“People may not necessarily know how comprehensively smoking affects cancer risk,” Dr. Sung said. “They may know about lung cancer but not necessarily colorectal or pancreatic. As for obesity, the general public awareness of the impact of obesity on cancer risk is really low.” Media coverage of diet and nutrition issues may have increased awareness, she acknowledged, but “we don’t see a significant drop in obesity prevalence in the United States at all, and losing weight is not an easy issue, even though people might be aware of the health effects.”

Two-Thirds Overweight

“In 2018, 67% of cancer survivors in the United States were overweight or obese, and 34% of survivors reported no leisure time physical activity,” the researchers wrote. “Many cancer survivors, however, report that they have never discussed lifestyle recommendations relevant to body weight with their health-care providers, nor have they changed these behaviors. Survivorship care may require greater focus on lifestyle factors, including weight management, physical activity, and healthy eating; survivorship care guidelines recommending health promotion need wider dissemination and implementation in oncology and primary care.”

“I don’t think there is a significant difference between the general population and cancer survivors when it comes to obesity,” Dr. Sung said. “For some kinds of survivors, especially breast cancer survivors, it is so easy to gain weight, even after diagnosis. So, for some cancers associated with obesity, you could expect those cancer survivor groups may have a higher obesity prevalence than the general population, but not all cancers are like that. For survivors of stomach cancer, sometimes their weight is lower than the general population.”

Although the study did not look at the risks associated with radiation and systemic treatments, Dr. Sung acknowledged that these treatments may also have an effect on weight.

Future Analyses

Patricia A. Ganz, MD

Patricia A. Ganz, MD

Jacqueline N. Casillas, MD, MSHS

Jacqueline N. Casillas, MD, MSHS

The study did not explore in depth certain areas, such as the effects of treatment and differences between younger and older patients. Dr. Sung agreed with a comment in an accompanying editorial by Patricia A. Ganz, MD, and Jacqueline N. Casillas, MD, MSHS, of the UCLA Jonsson Comprehensive Cancer Center, Los Angeles: Future analyses of the data may “explore in more detail the subsequent primary cancers observed in younger adults to complement the available survivorship literature in this patient population.”3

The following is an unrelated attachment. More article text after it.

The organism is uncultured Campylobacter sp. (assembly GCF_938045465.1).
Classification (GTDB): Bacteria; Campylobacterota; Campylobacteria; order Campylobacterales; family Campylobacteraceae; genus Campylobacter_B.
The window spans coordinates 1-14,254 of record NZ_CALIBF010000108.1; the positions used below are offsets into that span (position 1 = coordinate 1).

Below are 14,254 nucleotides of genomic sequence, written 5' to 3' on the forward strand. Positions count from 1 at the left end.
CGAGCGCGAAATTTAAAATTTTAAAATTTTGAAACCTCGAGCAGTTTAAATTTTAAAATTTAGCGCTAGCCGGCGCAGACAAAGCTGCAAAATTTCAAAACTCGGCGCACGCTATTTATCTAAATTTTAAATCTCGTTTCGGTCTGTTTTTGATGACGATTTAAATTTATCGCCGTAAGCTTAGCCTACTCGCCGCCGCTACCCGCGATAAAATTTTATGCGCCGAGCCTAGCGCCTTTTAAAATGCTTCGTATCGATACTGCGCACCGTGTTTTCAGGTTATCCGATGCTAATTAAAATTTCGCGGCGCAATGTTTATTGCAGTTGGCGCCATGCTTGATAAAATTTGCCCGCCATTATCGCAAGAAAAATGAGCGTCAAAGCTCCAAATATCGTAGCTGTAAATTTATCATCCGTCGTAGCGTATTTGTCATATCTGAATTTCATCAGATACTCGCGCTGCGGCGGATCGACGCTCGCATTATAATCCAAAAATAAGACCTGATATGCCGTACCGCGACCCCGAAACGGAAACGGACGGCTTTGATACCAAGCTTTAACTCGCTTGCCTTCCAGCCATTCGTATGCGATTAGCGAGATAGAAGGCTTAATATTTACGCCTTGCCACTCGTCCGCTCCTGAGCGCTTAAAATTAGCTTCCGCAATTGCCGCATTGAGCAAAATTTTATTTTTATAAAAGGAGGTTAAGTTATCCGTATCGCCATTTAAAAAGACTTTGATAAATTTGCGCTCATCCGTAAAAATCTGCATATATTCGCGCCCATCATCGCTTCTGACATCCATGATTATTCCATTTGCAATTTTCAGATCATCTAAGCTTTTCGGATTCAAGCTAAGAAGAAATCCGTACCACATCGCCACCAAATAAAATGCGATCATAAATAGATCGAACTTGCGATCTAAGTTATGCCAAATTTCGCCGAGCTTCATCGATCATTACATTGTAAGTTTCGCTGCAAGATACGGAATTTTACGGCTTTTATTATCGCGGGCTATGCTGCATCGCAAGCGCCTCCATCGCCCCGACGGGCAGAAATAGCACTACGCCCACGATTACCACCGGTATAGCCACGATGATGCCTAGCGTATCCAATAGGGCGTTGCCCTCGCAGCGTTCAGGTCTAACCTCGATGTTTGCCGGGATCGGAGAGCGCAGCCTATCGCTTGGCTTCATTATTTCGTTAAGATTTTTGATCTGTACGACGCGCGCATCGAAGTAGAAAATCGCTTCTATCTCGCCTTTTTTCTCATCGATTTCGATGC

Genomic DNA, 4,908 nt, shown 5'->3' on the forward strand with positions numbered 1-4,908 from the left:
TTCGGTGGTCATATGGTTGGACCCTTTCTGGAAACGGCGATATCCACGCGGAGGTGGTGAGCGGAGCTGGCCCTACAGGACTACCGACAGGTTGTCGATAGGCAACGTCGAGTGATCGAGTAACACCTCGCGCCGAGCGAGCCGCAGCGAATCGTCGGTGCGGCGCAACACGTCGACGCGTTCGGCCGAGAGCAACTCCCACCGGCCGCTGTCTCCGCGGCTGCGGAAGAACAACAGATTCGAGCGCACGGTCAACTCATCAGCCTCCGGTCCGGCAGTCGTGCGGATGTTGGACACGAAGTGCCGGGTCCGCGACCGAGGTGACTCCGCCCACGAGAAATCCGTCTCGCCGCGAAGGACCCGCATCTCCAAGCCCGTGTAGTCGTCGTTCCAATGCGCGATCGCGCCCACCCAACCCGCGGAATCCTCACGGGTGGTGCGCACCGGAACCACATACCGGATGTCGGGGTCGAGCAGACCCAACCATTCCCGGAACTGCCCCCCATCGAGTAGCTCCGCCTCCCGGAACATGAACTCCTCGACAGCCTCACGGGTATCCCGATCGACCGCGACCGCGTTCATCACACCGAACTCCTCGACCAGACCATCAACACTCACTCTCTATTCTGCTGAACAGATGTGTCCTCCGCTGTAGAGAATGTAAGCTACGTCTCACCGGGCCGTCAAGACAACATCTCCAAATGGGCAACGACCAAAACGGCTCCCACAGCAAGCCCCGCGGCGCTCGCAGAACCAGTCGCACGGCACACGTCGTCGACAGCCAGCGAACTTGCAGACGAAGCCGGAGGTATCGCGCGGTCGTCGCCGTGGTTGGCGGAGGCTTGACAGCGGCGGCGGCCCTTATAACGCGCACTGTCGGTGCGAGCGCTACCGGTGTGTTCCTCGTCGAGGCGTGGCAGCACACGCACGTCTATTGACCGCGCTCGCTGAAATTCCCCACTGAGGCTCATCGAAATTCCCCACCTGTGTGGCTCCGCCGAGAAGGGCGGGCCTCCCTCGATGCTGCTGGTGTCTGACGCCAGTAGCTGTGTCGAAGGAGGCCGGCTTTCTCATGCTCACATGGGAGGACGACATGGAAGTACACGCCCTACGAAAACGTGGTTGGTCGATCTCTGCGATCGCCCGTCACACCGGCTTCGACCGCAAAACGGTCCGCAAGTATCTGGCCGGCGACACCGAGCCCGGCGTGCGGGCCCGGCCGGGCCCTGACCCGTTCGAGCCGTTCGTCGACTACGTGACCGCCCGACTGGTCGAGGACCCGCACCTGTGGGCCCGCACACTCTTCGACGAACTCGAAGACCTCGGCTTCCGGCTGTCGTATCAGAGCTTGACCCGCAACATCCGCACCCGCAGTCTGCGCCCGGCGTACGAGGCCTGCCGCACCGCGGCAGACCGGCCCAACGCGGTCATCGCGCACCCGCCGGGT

“That was one of the most critical components that our study didn’t address,” Dr. Sung said. In addition, “we didn’t conduct the analysis by race, ethnicity, geography, socioeconomic status, or insurance status,” she added. “So, these aggregated results we presented might conceal some disparities that might exist in cancer survivor groups. That is something we should address in our future research.”

Lack of Guidelines

“We don’t have well-established standard guidelines about how we treat multiple primary cancers for a patient who may have different types of cancer at the same time or sometimes one after another or survivorship guidelines we can provide to survivors who develop subsequent primary cancers,” Dr. Sung noted.

“Studies are very limited to inform treatment guidelines because clinical trials to measure the effectiveness and safety of new drugs, or the harm and benefit of screening, often exclude participants with a history of cancer, precluding the opportunity to evaluate the efficacy of the new drug to treat a particular primary cancer. Those are research gaps where we need to do better.” 

DISCLOSURE: Dr. Sung and Dr. Casillas reported no conflicts of interest. Dr. Ganz serves as editor of the cancer survivorship section of Up-to-Date and Editor-in-Chief of the Journal of the National Cancer Institute and has received honorarium from Wolters-Kluwer and Oxford University Press.


1. Sung H, Hyun N, Leach CR, et al: Association of first primary cancer with risk of subsequent primary cancer among survivors of adult-onset cancers in the United States. JAMA 324:2521-2535, 2020.

2. American Cancer Society: Cancer Facts and Figures 2021. Available at Accessed February 4, 2021.

3. Ganz PA, Casillas JN: Incorporating the risk for subsequent primary cancers into the care of adult cancer survivors: Moving beyond 5-year survival. JAMA 324:2493-2495, 2020.